President Lula Da Silva announces the purchase of $4.4 billion dollars in new warplanes the same day that mudslides in Rio de Janeiro bury over 230 people living in precarious shanty slums neglected by the government housing authorities .While there is a total absence of a drainage system in the favelas, Lula spent billions on roads and ports for exporters but nothing for resident slum safety. Brazil is widely included as a newly emerging world power, along with China, Russia and India, the so called BRIC countries, and yet nearly forty percent of its population, lives on or below the poverty line, at or below the minimum wage of $200 dollars a month for a family of four.
Brazil’s attraction for many of its financial promoters is found in the size of its population of 210 million, the effective consumer market of over 100 million, and its agro-mineral resources: Brazil is one of the world’s biggest exporters of chicken, beef, soya, iron ore, cotton and ethanol.
Two other factors have recommended the Lula regime to both the right and left.The Right is pleased with Brazil’s stock market, financial sector and foreign owned banks (over 50%) which have gained and transferred over 150 billion in profits to overseas investors over the past 8 years of Lula’s rule. The ‘Left’ is enthusiastic about Lula’s independent foreign policy: his opposition to the US boycott of Cuba and exclusion from the Organization of American States; his economic relations with Iran despite pressure from Washington; his refusal to condemn Venezuelan President Chavez; and the fact that China has replaced the US as Brazil’s foremost trading partner as of 2010. Moreover, many defenders and apologists for Lula cite his “poverty program” which provides a $40 a month subsidy to 10 million destitute families , which has reduced poverty.The Lula Left forget the fact that the regime has failed to provide meaningful employment with adequate pa y for the poverty subsidy recipients and has broken promises to carry out an agrarian reform for the 20 million landless rural workers. In other words, Lula’s supporters cite the regime’s policy of diversifying markets for Brazilian agro-mineral exportersand his multi-billion dollar electoral patronage subsidies to the poor as evidence of Lula’s “progressive” credentials.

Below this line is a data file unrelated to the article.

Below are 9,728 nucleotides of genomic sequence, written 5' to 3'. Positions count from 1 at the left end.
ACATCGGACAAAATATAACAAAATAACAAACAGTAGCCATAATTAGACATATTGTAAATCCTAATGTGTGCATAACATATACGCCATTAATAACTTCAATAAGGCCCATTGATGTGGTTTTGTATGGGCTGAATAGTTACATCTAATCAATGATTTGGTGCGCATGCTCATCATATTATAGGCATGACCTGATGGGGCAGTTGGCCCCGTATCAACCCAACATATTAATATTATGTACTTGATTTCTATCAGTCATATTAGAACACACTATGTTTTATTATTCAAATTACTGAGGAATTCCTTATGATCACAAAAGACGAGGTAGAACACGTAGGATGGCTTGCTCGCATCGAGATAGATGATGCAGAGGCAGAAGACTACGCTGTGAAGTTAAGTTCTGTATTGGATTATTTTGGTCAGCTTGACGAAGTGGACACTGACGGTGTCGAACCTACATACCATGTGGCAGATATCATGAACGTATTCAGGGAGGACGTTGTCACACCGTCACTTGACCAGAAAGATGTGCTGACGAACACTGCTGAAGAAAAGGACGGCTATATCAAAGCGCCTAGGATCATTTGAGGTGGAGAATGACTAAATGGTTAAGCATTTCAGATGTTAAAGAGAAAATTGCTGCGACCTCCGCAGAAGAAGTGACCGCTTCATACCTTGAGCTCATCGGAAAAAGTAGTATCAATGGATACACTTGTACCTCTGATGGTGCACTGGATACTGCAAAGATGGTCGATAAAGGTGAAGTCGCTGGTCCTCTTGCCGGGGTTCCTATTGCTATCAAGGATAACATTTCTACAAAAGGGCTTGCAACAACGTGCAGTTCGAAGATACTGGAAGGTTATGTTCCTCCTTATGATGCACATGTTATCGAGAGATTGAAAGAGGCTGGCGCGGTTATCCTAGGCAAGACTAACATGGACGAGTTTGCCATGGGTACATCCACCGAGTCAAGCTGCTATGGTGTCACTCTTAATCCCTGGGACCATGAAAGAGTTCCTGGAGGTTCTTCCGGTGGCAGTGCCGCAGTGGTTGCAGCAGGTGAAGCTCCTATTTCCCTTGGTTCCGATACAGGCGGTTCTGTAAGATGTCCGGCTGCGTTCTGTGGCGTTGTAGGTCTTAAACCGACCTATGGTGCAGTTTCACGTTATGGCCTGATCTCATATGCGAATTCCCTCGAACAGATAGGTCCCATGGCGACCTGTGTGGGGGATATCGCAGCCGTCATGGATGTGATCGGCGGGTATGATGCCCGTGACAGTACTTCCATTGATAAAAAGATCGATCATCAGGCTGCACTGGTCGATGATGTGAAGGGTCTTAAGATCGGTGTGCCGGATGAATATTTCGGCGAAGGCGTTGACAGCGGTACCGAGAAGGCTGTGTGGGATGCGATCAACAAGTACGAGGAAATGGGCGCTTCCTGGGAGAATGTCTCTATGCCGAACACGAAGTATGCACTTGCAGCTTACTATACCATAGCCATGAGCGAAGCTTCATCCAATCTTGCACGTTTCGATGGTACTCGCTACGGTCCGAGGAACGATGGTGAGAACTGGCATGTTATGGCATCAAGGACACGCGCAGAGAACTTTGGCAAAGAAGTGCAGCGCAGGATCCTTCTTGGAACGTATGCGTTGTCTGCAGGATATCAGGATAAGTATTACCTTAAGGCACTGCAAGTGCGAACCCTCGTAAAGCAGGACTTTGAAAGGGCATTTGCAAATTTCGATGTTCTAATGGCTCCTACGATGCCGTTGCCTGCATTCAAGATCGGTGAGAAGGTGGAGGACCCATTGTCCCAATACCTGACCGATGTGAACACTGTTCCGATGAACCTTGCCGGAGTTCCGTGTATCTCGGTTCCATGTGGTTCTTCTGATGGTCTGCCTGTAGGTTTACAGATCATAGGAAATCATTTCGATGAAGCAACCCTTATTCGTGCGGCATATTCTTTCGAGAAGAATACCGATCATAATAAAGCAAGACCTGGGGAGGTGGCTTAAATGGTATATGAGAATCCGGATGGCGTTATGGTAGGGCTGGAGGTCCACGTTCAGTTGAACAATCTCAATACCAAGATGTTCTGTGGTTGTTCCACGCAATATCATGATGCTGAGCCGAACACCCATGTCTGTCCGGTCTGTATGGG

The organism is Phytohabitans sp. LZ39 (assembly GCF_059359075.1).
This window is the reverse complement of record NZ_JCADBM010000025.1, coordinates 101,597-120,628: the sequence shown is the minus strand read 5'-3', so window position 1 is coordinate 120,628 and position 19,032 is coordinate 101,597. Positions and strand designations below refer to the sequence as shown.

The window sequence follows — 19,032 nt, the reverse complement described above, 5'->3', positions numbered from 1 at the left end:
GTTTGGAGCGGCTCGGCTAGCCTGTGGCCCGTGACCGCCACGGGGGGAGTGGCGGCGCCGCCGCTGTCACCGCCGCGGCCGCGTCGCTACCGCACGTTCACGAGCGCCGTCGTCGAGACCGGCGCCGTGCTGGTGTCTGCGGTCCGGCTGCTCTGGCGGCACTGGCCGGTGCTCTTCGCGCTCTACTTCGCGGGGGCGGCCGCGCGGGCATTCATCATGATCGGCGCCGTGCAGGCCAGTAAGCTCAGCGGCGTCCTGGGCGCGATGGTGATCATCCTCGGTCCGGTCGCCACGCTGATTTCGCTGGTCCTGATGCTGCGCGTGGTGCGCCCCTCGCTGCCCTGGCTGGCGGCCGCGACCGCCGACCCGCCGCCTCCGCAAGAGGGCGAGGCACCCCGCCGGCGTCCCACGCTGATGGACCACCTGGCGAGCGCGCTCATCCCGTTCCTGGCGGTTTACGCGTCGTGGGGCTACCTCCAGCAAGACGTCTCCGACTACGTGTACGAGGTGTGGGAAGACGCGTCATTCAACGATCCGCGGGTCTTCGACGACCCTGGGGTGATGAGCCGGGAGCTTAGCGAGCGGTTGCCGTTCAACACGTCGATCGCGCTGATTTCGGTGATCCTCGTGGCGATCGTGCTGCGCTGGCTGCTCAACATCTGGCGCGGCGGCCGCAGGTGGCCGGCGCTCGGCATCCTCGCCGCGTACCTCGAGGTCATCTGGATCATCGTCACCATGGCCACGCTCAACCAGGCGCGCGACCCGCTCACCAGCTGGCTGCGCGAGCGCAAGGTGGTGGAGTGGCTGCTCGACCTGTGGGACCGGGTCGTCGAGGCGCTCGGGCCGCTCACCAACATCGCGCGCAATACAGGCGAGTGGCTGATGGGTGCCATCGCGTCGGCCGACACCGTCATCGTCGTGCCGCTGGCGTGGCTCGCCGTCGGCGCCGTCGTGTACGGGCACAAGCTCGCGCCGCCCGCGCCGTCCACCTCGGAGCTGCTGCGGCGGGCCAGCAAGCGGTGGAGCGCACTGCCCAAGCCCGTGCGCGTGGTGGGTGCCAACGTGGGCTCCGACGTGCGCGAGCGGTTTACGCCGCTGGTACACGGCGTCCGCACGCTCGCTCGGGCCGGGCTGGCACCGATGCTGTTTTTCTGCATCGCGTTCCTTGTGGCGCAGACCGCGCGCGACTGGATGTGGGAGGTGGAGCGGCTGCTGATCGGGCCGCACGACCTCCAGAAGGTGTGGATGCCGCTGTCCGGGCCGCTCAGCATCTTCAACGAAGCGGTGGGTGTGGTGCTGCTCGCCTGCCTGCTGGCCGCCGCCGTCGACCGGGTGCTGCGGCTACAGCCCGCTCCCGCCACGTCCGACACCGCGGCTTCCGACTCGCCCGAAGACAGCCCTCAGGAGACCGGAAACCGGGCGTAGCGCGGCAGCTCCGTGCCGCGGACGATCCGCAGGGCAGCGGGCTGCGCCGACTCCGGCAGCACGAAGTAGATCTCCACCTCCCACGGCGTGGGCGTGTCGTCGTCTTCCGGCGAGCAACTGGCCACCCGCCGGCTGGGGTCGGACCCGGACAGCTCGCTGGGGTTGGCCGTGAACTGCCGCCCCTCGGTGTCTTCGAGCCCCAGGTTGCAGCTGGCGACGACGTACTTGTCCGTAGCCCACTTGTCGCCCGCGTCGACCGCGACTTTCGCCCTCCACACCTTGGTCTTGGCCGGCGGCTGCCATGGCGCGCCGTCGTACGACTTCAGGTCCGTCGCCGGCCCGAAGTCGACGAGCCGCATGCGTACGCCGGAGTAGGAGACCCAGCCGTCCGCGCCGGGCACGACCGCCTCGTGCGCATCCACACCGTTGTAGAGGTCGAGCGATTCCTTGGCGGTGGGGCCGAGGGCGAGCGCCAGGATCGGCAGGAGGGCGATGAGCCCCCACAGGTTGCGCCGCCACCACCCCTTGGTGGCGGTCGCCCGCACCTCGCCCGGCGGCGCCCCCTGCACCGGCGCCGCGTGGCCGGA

Two other elements enter into the positive image of Lula: his working class, trade union origins and his continued high popularity ratings (according to recent polls over 60%). The “working class” background is over 20 years past: Lula has not worked in a factory for over 25 years.He has been a middle class political functionary of his party since the mid 1980’s. Moreover, Lula’s working class origins have no relevance to his current political and social commitments and appointments, which are tied to big business strategists and neo-liberal central bankers and economic ministers. What needs to be acknowledged is that Lula is a master at the politics ofconservative populism: Lula excels in creating an emotional bond with the poor, through his face to face encounters and mass media imagery as “a man of the people”, even as he upholds a social hierarchy with the greatest inequalities in South America. No conservative neo-liberal le ader in the US or EU can combine the façade of “populism” and the content of neo-liberal orthodoxy with the same success.
Myths and Reality of a Brazil as an “Emerging World Power”
Given the enduring mass poverty and social inequalities in land and wealth no perceptive observer can claim that Brazil’s new status as an emerging world power is due to Lula’s social policies. The entire basis for projecting Brazil onto the world stage is based on its economic performance. A brief but close examination of the empirical realties, raises profound doubts about Brazil’s performance and Lula’s claims of achieving the status of a world power. Between 2003-2009 Brazil’s GDP grew by a mere 3.4% and only 2% percapita, below the average for Latin America by at least 1%. If we compare Brazil’s performance in relation to the other BRIC countries, especially China and India, Brazil’s GDP grew at less than 40% of their rate of growth. Locating Brazil in the same league as China and India seems to be highly misleading. Moreover, while most of the growth of the other newly emerging powers is based on diversified industrial exports (China) and h igh tech information services (India), Brazil still depends on the dynamic expansion of agro-mineral exports.